Article by Bethany Waters
When businesses begin to enter into negotiations with each other, non-disclosure agreements (NDAs) are important in establishing a confidential relationship and ensuring sensitive information can be shared by both parties. These are often used in commercial law before negotiations begin on a transaction between businesses and are a legally binding contract. NDAs are vital in managing the disclosure of sensitive information to ensure businesses confidentiality is respected. NDAs are put in place to contractually protect all parties information that may be disclosed. Businesses will not only want to protect their own information, but will want to ensure that any potential liability for managing other parties confidential information is minimised. There are many different scenarios in which a business may need an NDA before negotiations begin, for example, presenting a business idea to a potential partner or sharing financial information with a prospective buyer.
There are two main types of NDAs, One-way NDAs and Mutual NDAs. The main difference between a one-way and Mutual NDA is that a one-way NDA is an agreement that protects your confidential information only. A mutual NDA protects both parties confidential information. Mutual NDAs are more likely to be used in business relationships such as acquisitions, partnerships, mergers or joint ventures. Mutual agreements are more likely to be used in these situations as business relationships usually require full disclosure of specific information. A mutual agreement will allow the business venture to move forward without fear of any confidential information being disclosed.
An NDA will cover several different areas and businesses will decide which areas will need to be covered. An NDA will set out the information that should be considered confidential and can protect information used in different settings, such as in meetings. An NDA will often include a detailed definition of confidential information so both parties have a clear understanding of what constitutes confidential information.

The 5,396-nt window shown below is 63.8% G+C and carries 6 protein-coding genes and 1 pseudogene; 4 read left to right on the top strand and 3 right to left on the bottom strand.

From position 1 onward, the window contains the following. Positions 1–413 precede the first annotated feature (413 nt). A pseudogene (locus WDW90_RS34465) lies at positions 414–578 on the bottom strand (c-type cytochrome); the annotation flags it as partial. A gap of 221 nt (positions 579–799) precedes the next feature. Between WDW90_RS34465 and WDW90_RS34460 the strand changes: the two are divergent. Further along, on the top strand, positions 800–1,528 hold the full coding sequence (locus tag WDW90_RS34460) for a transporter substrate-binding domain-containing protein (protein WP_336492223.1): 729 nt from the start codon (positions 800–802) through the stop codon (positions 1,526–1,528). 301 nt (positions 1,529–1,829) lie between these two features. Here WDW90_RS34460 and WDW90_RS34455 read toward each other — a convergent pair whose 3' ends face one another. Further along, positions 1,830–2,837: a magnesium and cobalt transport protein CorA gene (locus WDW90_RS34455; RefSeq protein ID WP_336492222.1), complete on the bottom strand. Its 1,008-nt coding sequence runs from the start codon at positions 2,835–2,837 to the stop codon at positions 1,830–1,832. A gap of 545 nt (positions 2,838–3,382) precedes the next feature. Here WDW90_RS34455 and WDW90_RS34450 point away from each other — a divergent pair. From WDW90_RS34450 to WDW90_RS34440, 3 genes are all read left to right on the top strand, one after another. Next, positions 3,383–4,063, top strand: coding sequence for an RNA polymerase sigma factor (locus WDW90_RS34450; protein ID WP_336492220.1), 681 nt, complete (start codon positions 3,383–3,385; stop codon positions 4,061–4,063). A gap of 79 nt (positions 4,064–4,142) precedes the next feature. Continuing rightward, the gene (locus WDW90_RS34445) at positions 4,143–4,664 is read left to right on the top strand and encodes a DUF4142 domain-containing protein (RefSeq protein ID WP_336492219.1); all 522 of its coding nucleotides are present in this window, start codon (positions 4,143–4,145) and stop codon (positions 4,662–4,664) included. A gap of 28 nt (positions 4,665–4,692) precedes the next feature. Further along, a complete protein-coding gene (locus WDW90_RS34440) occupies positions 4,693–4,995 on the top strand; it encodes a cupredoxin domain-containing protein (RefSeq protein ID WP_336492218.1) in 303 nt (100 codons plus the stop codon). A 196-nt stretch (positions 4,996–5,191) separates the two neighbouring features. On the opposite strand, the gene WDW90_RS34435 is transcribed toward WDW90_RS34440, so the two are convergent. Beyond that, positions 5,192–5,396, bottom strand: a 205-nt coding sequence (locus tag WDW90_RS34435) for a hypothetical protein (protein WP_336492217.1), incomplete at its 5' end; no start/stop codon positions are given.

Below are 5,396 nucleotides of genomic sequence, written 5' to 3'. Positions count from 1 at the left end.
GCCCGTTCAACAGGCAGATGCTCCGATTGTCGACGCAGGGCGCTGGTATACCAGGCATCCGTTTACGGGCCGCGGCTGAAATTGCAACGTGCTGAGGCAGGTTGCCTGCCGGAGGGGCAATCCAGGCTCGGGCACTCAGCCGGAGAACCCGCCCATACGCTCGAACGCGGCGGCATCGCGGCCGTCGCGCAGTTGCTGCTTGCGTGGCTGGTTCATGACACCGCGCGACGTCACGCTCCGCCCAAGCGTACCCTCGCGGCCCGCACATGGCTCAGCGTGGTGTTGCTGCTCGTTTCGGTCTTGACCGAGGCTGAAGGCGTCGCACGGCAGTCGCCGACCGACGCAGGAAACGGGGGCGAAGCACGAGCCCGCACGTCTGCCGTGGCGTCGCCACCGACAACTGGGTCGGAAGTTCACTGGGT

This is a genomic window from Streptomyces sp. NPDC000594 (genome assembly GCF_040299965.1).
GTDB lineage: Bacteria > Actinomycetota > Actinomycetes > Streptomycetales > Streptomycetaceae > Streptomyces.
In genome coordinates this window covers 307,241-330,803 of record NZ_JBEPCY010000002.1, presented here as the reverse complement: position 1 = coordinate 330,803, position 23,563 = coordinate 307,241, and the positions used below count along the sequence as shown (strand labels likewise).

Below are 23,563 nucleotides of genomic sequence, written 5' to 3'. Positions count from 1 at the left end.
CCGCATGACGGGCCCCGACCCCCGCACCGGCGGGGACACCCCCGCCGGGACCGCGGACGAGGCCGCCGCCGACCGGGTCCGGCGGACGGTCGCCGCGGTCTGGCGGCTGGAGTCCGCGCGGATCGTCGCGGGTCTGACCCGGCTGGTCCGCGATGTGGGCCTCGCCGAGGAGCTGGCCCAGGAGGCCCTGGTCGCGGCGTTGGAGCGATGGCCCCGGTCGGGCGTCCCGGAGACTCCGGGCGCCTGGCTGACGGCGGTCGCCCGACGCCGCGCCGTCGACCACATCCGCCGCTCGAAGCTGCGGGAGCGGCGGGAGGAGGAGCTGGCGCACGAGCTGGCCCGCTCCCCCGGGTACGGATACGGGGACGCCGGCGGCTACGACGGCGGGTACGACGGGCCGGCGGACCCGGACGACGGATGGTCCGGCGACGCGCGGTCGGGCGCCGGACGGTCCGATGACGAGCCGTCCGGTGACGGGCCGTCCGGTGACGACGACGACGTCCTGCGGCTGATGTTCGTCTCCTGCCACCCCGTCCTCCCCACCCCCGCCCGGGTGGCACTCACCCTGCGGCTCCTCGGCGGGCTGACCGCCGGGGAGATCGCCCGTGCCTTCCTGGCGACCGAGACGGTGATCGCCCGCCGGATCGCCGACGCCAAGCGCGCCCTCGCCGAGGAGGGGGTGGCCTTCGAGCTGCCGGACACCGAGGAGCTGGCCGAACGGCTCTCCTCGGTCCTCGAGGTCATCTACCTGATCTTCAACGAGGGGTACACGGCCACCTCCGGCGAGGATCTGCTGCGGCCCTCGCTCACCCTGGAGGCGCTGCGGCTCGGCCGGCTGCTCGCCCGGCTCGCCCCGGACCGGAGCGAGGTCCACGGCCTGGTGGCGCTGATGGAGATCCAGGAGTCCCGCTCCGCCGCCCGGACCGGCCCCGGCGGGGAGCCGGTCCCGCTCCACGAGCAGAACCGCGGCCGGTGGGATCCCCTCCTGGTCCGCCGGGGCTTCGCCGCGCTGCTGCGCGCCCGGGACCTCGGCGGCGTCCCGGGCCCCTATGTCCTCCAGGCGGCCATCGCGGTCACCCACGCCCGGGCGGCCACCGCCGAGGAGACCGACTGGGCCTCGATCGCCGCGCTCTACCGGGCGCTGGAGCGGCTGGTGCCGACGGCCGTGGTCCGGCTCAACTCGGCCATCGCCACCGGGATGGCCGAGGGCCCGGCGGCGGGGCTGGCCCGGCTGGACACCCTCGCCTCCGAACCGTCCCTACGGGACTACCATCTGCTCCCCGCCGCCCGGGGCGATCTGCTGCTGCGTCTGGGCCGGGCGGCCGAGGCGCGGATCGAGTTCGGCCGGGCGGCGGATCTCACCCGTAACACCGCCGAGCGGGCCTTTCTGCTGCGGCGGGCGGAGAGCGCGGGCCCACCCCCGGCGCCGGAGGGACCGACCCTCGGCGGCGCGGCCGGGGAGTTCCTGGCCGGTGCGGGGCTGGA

An NDA will usually make a clear distinction between private information and details that may be shared with the public. This is important for clarification for both parties on what may be shared and what is considered private and confidential. In the terms of an NDA it will usually set out the restrictions for the ways in which certain information is used. For example, it may include obligations for the receiving party. This could set out how the receiving party would use any confidential information. This includes restrictions on the use of confidential information. For example, the NDA might set out that the receiving party cannot publish, copy, or disclose confidential Information without prior written consent.
Time restrictions are another key element of an NDA. This section sets out the provisions for confidential information once the agreement has been terminated. This is an important element to an NDA as it sets out how confidential Information will be protected once the agreement has been terminated.
Another key feature of an NDA will be the consequences of any breach of contract. An NDA is a legally binding contract and it is important within that contract to set out any consequences for breaching the agreement. NDAs are common documents within commercial law and it is important to gain an understanding and awareness of the key elements within commercial law when considering a career in this sector.